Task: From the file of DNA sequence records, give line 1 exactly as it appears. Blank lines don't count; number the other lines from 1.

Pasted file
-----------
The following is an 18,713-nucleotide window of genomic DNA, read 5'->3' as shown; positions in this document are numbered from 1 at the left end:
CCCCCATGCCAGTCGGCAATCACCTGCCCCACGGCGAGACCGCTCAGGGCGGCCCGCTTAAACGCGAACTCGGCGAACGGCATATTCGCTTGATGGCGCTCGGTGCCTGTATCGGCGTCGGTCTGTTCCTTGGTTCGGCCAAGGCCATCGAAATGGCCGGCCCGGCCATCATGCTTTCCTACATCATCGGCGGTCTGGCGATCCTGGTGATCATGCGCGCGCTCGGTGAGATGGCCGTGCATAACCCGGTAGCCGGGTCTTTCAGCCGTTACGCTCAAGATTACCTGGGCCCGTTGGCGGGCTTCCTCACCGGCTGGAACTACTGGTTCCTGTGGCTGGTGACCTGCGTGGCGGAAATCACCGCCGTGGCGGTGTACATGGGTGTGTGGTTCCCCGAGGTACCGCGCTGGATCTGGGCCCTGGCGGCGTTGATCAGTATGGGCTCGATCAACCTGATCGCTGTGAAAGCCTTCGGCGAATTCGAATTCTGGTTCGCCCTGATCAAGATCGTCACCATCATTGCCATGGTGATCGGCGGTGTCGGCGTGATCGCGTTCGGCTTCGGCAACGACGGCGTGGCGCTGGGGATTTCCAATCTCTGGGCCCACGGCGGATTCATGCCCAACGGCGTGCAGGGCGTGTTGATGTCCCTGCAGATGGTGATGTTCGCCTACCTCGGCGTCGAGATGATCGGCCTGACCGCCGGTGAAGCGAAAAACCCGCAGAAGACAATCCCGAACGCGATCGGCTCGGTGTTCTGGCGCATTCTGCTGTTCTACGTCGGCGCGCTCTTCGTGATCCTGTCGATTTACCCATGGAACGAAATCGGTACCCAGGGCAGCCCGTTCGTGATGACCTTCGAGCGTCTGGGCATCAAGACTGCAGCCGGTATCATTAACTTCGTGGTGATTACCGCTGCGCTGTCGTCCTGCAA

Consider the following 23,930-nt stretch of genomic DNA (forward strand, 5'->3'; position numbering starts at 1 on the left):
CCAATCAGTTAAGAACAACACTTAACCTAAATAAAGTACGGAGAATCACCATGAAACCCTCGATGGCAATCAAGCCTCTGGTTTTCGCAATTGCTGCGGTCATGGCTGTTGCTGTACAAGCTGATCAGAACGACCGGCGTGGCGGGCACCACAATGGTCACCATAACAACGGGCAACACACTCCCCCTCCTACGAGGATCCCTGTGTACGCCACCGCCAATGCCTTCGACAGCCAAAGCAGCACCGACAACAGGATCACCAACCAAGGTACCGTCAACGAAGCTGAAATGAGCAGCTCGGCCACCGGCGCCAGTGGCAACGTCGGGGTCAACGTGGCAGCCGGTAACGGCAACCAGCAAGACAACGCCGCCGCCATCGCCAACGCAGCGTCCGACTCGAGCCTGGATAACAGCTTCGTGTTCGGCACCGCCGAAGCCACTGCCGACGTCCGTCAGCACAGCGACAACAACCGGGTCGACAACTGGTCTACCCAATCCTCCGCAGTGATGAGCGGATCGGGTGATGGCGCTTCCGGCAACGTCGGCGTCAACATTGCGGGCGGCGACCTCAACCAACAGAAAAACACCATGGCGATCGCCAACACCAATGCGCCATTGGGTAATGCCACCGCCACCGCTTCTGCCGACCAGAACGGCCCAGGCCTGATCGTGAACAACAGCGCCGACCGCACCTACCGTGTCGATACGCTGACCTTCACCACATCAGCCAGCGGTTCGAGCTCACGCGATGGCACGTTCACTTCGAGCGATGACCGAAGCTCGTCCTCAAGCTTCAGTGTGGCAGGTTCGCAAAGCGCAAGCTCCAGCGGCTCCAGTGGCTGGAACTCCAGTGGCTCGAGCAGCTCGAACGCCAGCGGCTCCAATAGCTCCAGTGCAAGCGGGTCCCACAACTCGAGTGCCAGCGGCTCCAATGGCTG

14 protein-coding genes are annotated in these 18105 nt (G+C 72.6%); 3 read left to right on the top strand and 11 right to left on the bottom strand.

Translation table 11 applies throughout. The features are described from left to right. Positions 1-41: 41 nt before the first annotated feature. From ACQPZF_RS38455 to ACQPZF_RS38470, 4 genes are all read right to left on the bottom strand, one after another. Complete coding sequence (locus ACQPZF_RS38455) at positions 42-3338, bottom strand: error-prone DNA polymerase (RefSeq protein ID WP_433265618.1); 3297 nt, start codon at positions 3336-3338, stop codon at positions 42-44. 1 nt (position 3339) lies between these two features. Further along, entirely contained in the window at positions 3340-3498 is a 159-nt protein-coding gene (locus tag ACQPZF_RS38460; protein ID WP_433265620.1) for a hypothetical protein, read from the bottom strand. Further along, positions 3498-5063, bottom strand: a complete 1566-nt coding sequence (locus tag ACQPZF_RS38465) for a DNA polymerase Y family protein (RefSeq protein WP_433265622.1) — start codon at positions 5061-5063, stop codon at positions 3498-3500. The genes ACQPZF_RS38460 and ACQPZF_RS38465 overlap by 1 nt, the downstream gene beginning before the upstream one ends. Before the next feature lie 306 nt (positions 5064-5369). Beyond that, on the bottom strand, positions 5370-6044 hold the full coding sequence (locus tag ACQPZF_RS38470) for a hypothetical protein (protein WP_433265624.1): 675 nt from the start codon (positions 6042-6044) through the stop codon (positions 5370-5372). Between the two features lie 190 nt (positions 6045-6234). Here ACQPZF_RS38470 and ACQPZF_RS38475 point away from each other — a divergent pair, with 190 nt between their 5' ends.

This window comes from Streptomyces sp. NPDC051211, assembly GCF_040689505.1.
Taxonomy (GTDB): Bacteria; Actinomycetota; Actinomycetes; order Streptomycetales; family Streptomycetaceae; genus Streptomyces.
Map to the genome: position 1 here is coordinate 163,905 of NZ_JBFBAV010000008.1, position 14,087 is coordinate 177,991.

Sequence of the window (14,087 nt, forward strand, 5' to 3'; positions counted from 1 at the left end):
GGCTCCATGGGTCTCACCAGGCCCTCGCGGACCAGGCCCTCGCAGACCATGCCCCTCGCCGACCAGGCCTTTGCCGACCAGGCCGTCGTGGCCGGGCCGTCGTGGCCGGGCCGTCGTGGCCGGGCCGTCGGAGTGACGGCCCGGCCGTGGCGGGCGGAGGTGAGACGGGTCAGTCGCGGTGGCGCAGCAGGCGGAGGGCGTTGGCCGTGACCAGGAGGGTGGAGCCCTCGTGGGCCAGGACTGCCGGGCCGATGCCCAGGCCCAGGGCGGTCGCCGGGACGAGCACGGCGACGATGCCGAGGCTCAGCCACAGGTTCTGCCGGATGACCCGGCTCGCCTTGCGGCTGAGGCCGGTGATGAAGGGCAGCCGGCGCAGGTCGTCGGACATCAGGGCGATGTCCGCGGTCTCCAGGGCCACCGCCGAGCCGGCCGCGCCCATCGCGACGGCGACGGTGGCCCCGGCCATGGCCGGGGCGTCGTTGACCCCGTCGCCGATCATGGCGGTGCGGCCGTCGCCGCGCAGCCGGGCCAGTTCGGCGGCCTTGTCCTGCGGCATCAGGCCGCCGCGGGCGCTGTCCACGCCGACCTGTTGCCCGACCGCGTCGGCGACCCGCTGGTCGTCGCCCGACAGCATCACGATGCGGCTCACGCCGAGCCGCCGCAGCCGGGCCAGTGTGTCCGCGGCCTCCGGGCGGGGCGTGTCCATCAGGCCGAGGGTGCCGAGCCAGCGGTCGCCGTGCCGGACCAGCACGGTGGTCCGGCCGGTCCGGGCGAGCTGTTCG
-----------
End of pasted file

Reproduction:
The following is an 18,713-nucleotide window of genomic DNA, read 5'->3' as shown; positions in this document are numbered from 1 at the left end: